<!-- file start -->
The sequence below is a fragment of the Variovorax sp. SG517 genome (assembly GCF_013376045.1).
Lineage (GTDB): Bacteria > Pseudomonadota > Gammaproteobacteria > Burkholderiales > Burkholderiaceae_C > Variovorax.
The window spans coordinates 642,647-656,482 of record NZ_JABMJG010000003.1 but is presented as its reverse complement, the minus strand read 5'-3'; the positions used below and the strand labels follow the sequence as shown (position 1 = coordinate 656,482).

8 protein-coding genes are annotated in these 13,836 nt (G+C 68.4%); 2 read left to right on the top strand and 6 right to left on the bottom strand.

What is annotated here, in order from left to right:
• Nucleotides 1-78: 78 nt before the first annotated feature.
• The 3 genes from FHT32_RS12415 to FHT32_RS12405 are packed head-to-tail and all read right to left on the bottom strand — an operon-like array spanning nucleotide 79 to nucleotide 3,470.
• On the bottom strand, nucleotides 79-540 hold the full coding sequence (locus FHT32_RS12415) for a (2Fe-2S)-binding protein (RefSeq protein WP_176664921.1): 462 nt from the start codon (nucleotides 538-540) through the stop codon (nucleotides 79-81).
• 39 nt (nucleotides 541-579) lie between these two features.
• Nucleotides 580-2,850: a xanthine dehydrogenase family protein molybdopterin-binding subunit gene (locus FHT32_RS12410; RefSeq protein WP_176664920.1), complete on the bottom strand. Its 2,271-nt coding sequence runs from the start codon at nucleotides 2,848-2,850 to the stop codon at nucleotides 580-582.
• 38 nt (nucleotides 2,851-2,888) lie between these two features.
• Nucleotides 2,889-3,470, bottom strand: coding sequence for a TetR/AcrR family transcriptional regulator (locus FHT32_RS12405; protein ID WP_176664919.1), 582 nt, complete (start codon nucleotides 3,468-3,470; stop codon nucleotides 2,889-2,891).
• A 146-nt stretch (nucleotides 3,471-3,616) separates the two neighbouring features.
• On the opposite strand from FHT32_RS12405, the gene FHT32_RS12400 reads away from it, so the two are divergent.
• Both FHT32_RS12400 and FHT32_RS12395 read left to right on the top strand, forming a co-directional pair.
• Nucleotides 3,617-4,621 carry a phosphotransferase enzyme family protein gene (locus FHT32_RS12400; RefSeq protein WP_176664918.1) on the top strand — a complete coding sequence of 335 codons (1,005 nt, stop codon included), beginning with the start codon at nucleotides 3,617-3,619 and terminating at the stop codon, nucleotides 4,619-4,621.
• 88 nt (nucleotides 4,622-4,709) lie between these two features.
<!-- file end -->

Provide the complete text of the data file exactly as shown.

The sequence below is a fragment of the Variovorax sp. SG517 genome (assembly GCF_013376045.1).
Lineage (GTDB): Bacteria > Pseudomonadota > Gammaproteobacteria > Burkholderiales > Burkholderiaceae_C > Variovorax.
The window spans coordinates 642,647-656,482 of record NZ_JABMJG010000003.1 but is presented as its reverse complement, the minus strand read 5'-3'; the positions used below and the strand labels follow the sequence as shown (position 1 = coordinate 656,482).

8 protein-coding genes are annotated in these 13,836 nt (G+C 68.4%); 2 read left to right on the top strand and 6 right to left on the bottom strand.

What is annotated here, in order from left to right:
• Nucleotides 1-78: 78 nt before the first annotated feature.
• The 3 genes from FHT32_RS12415 to FHT32_RS12405 are packed head-to-tail and all read right to left on the bottom strand — an operon-like array spanning nucleotide 79 to nucleotide 3,470.
• On the bottom strand, nucleotides 79-540 hold the full coding sequence (locus FHT32_RS12415) for a (2Fe-2S)-binding protein (RefSeq protein WP_176664921.1): 462 nt from the start codon (nucleotides 538-540) through the stop codon (nucleotides 79-81).
• 39 nt (nucleotides 541-579) lie between these two features.
• Nucleotides 580-2,850: a xanthine dehydrogenase family protein molybdopterin-binding subunit gene (locus FHT32_RS12410; RefSeq protein WP_176664920.1), complete on the bottom strand. Its 2,271-nt coding sequence runs from the start codon at nucleotides 2,848-2,850 to the stop codon at nucleotides 580-582.
• 38 nt (nucleotides 2,851-2,888) lie between these two features.
• Nucleotides 2,889-3,470, bottom strand: coding sequence for a TetR/AcrR family transcriptional regulator (locus FHT32_RS12405; protein ID WP_176664919.1), 582 nt, complete (start codon nucleotides 3,468-3,470; stop codon nucleotides 2,889-2,891).
• A 146-nt stretch (nucleotides 3,471-3,616) separates the two neighbouring features.
• On the opposite strand from FHT32_RS12405, the gene FHT32_RS12400 reads away from it, so the two are divergent.
• Both FHT32_RS12400 and FHT32_RS12395 read left to right on the top strand, forming a co-directional pair.
• Nucleotides 3,617-4,621 carry a phosphotransferase enzyme family protein gene (locus FHT32_RS12400; RefSeq protein WP_176664918.1) on the top strand — a complete coding sequence of 335 codons (1,005 nt, stop codon included), beginning with the start codon at nucleotides 3,617-3,619 and terminating at the stop codon, nucleotides 4,619-4,621.
• 88 nt (nucleotides 4,622-4,709) lie between these two features.